Thursday, February 14, 2008

Keeping On Keeping On

Home again, with some lines from a book I read on my 2005 pilgrimage across southern England and Wales running through my mind. These are from Ellis Peters, Ellis Peters' Shropshire (Guernsey: Sutton Publishing Co., 1999):

"Have you ever noticed how, if you set out on a definite quest, at the next meeting or parting of ways there are three to choose from, and either no signpost at all, or one that fails to mention the place you are seeking?" (107).

Indeed. Part of learning to live life as daily pilgrimage is learning that the way on which we think we're setting out may often not be the path down which spirit ultimately nudges us. And perhaps one of the hallmarks of the path spirit chooses is always that the signposts are either non-existent or impossible to decipher. The point is simply to keep walking . . . .

And as soon as we got home this afternoon and walked through the door, in quick succession, four phone calls, all promising interesting new avenues for us to walk down, as if taking a short trip--a diversionary one--shakes up what has seemed stuck in one's life, so that new and interesting possibilities emerge.

And the dialogue continues, on the
National Catholic Reporter "Intrinsic Disorder" thread ( to which I keep linking some of these blog postings. This is a posting I have just placed there in response to another poster's statement, '[L]ooking back over my post, I realize I should make it clear that I know that it is a vocal minority among homosexuals that pushes the agenda and events that I and others find so offensive":

"H.T, I've fought with myself not to reply to your posting. I have the impression that the conversation on this thread has reached a kind of dead end, and the more I keep trying to plead for the churches to understand the truly evil place in which they have put gay believers, the more I confirm the analysis you're offering here: 'vocal minority' 'push[ing] the agenda.'

This is part of the catch 22 that social structures create for minority groups, when they assign to a denigrated group a tightly confining box as the only acceptable social location for the group. The box is so designed that, as the walls close in ever tighter and the more those inside shout about the injustice of being straitjacketed, the more they confirm the stereotype used by social structures to justify entrapping and tormenting them in the first place!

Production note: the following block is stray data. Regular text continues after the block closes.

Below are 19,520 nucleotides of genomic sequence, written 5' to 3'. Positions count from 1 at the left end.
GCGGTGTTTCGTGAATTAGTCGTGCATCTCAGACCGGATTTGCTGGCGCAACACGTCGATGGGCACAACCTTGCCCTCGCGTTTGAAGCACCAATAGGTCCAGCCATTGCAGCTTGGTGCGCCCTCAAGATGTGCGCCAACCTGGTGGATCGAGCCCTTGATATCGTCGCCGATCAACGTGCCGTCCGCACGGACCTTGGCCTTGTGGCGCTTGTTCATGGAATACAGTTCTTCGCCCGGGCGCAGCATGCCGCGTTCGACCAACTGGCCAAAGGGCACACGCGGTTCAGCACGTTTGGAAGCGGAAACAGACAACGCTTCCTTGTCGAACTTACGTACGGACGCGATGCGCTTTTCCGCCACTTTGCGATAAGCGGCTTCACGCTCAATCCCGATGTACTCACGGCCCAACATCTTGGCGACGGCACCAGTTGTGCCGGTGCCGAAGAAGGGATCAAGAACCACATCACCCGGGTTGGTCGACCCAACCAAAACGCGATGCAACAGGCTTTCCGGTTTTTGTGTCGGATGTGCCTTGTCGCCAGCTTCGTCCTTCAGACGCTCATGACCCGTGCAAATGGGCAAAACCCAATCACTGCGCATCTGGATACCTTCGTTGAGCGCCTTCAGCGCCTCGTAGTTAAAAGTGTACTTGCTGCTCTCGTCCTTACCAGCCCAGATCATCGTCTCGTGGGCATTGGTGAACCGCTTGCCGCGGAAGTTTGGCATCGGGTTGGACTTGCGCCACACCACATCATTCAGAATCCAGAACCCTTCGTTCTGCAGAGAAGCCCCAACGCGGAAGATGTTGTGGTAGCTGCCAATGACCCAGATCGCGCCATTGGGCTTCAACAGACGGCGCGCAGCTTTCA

I'd like to probe the point you make about the church's responsibility to turn away from the altar any public sinner, including (your words) 'a heterosexual couple who got married outside the church after years of secretly living together.'

Perhaps this is a pastoral responsibility of the church. If so, I would submit that the church is doing a lamentably bad job of exercising its pastoral responsibility. Do you know of any parish throughout this country or anywhere, for that matter, where heterosexual couples living together 'in sin' are routinely turned away from the altar?

Or other public sinners? Those who profit from bleeding the poor of their resources? Those who charge extortionate interest rates? Those who engage in shady business deals, known to the public at large? Those who promote war? Those who engage in racism? Married couples practicing birth control? Divorced Catholics who have remarried or may be living together with someone of the opposite sex without benefit of sacramental marriage?

Perhaps I'm agenda-driven, but I hear only of gay people being turned away from the altar as public sinners.

Doesn't the extraordinary interest the church takes in the pastoral care of its gay members seem just a tiny bit misplaced to you--as if some other agenda is going on here, rather than pastoral concern?